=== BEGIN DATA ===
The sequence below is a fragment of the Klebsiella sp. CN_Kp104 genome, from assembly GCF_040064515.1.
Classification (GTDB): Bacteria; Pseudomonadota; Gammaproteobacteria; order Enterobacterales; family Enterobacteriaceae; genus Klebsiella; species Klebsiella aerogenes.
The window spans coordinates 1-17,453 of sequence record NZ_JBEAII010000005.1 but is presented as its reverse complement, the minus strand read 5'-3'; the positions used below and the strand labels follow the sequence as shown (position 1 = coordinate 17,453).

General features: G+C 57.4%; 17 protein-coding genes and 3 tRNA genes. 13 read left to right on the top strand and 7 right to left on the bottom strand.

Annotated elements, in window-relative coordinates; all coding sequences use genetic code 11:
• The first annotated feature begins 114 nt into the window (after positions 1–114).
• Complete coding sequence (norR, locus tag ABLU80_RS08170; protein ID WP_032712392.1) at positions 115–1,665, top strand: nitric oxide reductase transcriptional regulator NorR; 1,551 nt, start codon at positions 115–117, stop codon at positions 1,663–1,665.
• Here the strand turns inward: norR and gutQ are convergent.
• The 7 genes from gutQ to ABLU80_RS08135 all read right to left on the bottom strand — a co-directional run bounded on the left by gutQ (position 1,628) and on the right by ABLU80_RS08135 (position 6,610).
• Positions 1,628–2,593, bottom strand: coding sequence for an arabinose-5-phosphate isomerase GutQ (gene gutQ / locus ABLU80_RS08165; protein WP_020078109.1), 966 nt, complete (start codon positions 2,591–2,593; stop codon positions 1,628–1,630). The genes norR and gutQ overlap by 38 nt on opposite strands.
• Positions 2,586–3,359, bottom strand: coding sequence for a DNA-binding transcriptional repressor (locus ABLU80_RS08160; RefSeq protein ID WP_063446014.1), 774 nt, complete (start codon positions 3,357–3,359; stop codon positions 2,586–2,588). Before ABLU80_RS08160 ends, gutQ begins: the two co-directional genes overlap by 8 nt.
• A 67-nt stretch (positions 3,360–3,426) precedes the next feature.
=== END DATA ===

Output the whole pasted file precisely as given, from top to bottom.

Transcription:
The sequence below is a fragment of the Klebsiella sp. CN_Kp104 genome, from assembly GCF_040064515.1.
Classification (GTDB): Bacteria; Pseudomonadota; Gammaproteobacteria; order Enterobacterales; family Enterobacteriaceae; genus Klebsiella; species Klebsiella aerogenes.
The window spans coordinates 1-17,453 of sequence record NZ_JBEAII010000005.1 but is presented as its reverse complement, the minus strand read 5'-3'; the positions used below and the strand labels follow the sequence as shown (position 1 = coordinate 17,453).

General features: G+C 57.4%; 17 protein-coding genes and 3 tRNA genes. 13 read left to right on the top strand and 7 right to left on the bottom strand.

Annotated elements, in window-relative coordinates; all coding sequences use genetic code 11:
• The first annotated feature begins 114 nt into the window (after positions 1–114).
• Complete coding sequence (norR, locus tag ABLU80_RS08170; protein ID WP_032712392.1) at positions 115–1,665, top strand: nitric oxide reductase transcriptional regulator NorR; 1,551 nt, start codon at positions 115–117, stop codon at positions 1,663–1,665.
• Here the strand turns inward: norR and gutQ are convergent.
• The 7 genes from gutQ to ABLU80_RS08135 all read right to left on the bottom strand — a co-directional run bounded on the left by gutQ (position 1,628) and on the right by ABLU80_RS08135 (position 6,610).
• Positions 1,628–2,593, bottom strand: coding sequence for an arabinose-5-phosphate isomerase GutQ (gene gutQ / locus ABLU80_RS08165; protein WP_020078109.1), 966 nt, complete (start codon positions 2,591–2,593; stop codon positions 1,628–1,630). The genes norR and gutQ overlap by 38 nt on opposite strands.
• Positions 2,586–3,359, bottom strand: coding sequence for a DNA-binding transcriptional repressor (locus ABLU80_RS08160; RefSeq protein ID WP_063446014.1), 774 nt, complete (start codon positions 3,357–3,359; stop codon positions 2,586–2,588). Before ABLU80_RS08160 ends, gutQ begins: the two co-directional genes overlap by 8 nt.
• A 67-nt stretch (positions 3,360–3,426) precedes the next feature.